Acworth officials are proposing an $11.4 million budget, a 1.6 percent increase from the current budget of $11.2 million.
The first public hearing for the budget, which runs from July 1 through June 30, 2014, will be tonight at 6:30 p.m. at City Hall. It will be followed by a regular meeting of the mayor and Board of Aldermen at 7 p.m.
City Manager Brian Bulthuis said the budget, which includes only the general fund, is projected to be slightly higher than the previous year because the city eliminated some of its debt and anticipates receiving extra money from the recent change in the ad valorem car tax that went into effect March 1.
“We’re anticipating this first year, because of the change over, there will be a little extra,” Bulthuis said.
Under the new tax, people who purchased and titled a vehicle between Jan. 1, 2012, and March 1, 2013, may be eligible to opt into the new tax system.
City Treasurer Sharron Burtz said she anticipates more residents will be opting in initially, but that the revenue will level out in coming years.
The only city fee to increase this year is for garbage collection, which will rise 60 cents per month, from $19 per household to $19.60.
Bulthuis said the increase is because gas prices have gone up, along with the cost of dumping waste.
The anticipated budget expenses are approximately $11.4 million in fiscal 2014. The final amended budget for the current year shows revenues of $11.2 million and expenditures of $11.2 million.
The city’s reserve fund will stay virtually the same at $2.9 million by the end of the upcoming fiscal year.
“We’re projecting a small surplus,” Bulthuis said.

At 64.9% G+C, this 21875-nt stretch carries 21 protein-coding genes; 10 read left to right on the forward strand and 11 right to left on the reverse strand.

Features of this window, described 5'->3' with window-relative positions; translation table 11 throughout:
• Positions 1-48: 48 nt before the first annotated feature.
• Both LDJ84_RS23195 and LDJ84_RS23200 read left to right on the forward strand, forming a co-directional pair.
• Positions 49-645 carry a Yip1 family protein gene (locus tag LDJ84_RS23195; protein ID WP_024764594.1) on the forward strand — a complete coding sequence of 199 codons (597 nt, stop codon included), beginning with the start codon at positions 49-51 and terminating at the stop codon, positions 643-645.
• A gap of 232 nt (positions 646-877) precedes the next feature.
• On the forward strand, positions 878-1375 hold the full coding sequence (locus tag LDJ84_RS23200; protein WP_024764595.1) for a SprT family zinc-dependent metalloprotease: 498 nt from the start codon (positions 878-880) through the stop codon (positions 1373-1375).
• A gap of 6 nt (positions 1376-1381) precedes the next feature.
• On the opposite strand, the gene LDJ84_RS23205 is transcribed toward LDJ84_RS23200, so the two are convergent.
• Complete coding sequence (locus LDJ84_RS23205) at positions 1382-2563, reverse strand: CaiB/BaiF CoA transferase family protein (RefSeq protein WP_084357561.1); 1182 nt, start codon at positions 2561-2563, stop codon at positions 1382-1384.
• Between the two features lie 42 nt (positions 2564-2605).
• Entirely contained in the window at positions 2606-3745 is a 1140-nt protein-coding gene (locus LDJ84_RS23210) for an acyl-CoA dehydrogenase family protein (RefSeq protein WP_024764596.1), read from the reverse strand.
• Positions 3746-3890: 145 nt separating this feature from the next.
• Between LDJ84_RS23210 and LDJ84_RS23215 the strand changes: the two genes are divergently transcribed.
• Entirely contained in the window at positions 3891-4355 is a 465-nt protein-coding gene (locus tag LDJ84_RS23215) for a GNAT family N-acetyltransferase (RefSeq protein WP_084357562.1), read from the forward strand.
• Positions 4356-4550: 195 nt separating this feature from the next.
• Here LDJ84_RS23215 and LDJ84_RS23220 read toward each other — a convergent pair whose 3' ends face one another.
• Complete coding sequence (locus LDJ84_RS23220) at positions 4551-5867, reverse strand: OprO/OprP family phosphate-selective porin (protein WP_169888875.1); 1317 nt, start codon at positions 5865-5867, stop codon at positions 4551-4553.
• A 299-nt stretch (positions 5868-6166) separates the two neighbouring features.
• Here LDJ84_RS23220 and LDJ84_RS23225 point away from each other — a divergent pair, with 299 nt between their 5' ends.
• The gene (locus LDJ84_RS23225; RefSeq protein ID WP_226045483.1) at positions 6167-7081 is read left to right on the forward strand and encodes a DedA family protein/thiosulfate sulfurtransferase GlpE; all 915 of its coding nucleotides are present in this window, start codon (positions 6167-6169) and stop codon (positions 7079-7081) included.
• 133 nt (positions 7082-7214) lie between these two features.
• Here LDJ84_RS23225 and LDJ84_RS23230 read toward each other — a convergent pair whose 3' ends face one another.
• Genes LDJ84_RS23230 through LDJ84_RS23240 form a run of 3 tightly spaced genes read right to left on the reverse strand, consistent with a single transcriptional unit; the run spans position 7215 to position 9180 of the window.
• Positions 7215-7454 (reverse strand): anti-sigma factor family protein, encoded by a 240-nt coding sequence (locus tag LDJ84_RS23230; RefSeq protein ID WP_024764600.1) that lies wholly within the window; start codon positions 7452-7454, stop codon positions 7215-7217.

With the projected increase, the city expects to maintain its 161 full-time employees and has no plans to make cuts to any services or programs. The millage rate of 7.6 also will go unchanged pending board approval next month.
Tonight’s public hearing is the first of two, with the second hearing just before the Board of Aldermen will vote on the budget on June 20.
Employee raises still in question
Bulthuis said the city plans to wait until the end of the calendar year to evaluate health insurance costs and the local tax digest to determine whether city employees will get a raise.
The tax digest is the total amount of revenue that comes into the city from property taxes.
“If we can keep health insurance numbers down, then we’ll be looking to use any savings to possibly give raises,” Bulthuis said.
Mayor Tommy Allegood said the potential increase hinges on where the city ends up with health care costs so he could not say what the raises could amount to.
Allegood said he’s in favor of the proposed budget because it’s balanced.
“Most importantly, we don’t have to raise anybody’s property taxes to augment any shortages,” Allegood said.
Over the last 15 years, the city has lowered its millage rate from 7.9 percent to 7.6 percent and is still able to maintain a high level of services, Allegood said.
Bulthuis said the city’s major focus for the coming year is allocating SPLOST funds for capital improvement projects, including a proposed $3.8 million police station.